Years ago the standard practice in fire damage restoration was to cover up as much of the visible damage (e.g. white paint) and add various fragrances (i.e. reodorants) using devices such as thermal fogging equipment . The expectation was that the owners would accept the appearance and the hope was that the smoke odor would dissipate over time.
This approach to fire damage restoration is outdated, but still common.
Current industry best practices dictate that aggressive removal of smoke residues on building materials through detailed cleaning and methods such as media blasting with soda, dry ice and other materials is the first step to full restoration. Wholesale application of sealants to framing in attics and crawlspaces raises red flags and may diminish the value of the property at time of a sale or other appraisal.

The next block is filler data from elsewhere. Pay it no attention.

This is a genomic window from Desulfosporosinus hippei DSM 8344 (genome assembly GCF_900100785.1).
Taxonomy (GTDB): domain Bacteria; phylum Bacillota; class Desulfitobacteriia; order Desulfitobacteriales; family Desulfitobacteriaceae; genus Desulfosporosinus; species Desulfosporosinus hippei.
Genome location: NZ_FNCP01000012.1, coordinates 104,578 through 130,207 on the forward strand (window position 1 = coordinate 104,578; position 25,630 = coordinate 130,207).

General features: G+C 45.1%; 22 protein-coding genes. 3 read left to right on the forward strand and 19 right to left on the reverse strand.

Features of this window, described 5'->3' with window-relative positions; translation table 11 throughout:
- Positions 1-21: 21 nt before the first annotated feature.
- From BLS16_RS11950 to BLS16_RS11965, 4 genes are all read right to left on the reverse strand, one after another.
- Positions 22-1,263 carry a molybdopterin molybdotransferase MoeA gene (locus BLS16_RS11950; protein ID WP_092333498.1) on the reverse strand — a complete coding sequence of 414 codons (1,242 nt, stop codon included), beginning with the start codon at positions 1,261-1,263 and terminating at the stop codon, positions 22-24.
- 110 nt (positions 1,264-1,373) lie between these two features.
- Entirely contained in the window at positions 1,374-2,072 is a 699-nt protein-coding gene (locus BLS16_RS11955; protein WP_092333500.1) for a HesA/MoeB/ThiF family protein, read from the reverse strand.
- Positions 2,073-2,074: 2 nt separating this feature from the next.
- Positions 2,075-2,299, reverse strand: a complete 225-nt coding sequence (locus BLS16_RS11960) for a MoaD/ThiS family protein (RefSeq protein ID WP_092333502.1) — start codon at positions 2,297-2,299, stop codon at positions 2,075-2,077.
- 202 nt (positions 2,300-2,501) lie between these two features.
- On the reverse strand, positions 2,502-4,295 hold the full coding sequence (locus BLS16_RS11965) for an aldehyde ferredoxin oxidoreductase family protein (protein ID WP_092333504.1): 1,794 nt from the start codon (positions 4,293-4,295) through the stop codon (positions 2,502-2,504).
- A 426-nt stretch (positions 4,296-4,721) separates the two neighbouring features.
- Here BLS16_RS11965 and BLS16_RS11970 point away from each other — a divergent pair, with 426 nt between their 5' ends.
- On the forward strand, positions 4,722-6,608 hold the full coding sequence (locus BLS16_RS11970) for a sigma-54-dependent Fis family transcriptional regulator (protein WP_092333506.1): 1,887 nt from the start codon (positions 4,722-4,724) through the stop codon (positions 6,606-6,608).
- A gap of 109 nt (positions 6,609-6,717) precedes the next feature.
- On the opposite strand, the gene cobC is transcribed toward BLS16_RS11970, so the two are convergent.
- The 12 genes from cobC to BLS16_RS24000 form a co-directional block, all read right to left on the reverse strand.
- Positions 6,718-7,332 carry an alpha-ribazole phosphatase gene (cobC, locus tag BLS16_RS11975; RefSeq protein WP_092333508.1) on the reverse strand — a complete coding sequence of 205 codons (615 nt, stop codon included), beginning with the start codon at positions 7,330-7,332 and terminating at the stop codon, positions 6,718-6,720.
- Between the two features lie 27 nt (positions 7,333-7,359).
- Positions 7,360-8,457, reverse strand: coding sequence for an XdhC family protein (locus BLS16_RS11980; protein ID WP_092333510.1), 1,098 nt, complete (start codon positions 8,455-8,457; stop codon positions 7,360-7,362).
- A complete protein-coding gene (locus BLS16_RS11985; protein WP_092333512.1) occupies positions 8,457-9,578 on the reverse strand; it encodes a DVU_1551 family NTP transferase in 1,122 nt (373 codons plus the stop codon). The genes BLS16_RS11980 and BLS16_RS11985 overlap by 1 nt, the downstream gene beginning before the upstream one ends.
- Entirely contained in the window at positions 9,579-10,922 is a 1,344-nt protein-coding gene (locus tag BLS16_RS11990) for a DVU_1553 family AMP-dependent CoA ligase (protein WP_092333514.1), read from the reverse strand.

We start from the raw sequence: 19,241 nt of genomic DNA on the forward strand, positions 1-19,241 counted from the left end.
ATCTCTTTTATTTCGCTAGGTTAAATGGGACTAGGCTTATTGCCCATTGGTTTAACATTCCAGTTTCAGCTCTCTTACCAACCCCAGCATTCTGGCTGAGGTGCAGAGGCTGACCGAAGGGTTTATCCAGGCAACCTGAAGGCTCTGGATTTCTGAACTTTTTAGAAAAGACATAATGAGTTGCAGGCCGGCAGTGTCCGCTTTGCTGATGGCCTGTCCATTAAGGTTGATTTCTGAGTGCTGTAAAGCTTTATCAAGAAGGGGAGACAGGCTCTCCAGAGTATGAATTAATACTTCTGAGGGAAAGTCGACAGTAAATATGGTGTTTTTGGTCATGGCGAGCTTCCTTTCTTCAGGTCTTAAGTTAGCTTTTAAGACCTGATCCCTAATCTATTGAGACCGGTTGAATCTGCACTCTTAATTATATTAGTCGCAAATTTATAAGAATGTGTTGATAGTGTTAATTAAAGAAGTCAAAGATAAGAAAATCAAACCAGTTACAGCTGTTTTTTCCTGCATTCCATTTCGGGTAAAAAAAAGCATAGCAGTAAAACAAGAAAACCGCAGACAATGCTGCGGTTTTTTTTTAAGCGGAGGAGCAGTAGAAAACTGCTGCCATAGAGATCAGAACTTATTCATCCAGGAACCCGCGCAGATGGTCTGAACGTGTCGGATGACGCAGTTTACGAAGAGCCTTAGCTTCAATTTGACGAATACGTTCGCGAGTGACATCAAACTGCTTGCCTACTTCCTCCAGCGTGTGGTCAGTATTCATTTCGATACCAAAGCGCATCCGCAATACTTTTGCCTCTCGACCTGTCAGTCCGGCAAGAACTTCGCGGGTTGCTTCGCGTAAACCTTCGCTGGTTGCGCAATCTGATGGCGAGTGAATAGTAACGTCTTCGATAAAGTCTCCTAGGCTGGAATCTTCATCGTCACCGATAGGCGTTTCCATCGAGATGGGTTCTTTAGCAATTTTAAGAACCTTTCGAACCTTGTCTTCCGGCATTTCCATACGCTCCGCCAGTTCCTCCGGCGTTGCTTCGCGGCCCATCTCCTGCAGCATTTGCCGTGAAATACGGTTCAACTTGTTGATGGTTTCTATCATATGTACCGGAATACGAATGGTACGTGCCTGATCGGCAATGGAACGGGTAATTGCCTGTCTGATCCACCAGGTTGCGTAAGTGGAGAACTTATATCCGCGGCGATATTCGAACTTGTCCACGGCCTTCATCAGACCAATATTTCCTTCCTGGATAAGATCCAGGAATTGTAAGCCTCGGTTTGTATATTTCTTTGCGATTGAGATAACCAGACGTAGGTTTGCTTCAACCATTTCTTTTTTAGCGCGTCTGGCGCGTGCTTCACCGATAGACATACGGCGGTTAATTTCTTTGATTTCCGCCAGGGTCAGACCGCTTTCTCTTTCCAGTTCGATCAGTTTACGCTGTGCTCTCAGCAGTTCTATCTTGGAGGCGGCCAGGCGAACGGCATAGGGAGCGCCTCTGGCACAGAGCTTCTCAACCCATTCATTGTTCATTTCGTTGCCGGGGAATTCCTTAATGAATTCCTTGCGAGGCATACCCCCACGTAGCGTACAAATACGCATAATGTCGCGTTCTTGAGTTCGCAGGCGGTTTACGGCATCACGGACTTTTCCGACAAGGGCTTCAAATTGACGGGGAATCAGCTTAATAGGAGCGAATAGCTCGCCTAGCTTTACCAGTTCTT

In a proper fire damage restoration only after the residues are removed should reconstruction can begin.
Damage to personal property also needs to be carefully considered. The methods will vary depending upon the material and construction of a item (e.g. fire damage to artwork) as well as the value of the item being considered for restoration. The same approach does not work for leather that would be used on paper. The restorer should understand the limits of the competence and have networked with a team of professionals expert in various field.
For over 30 years REE-Construction/First General Idaho has provided professional fire damage restoration of building and their contents. Please call for an assessment of what is needed in your situation to Put Things Right.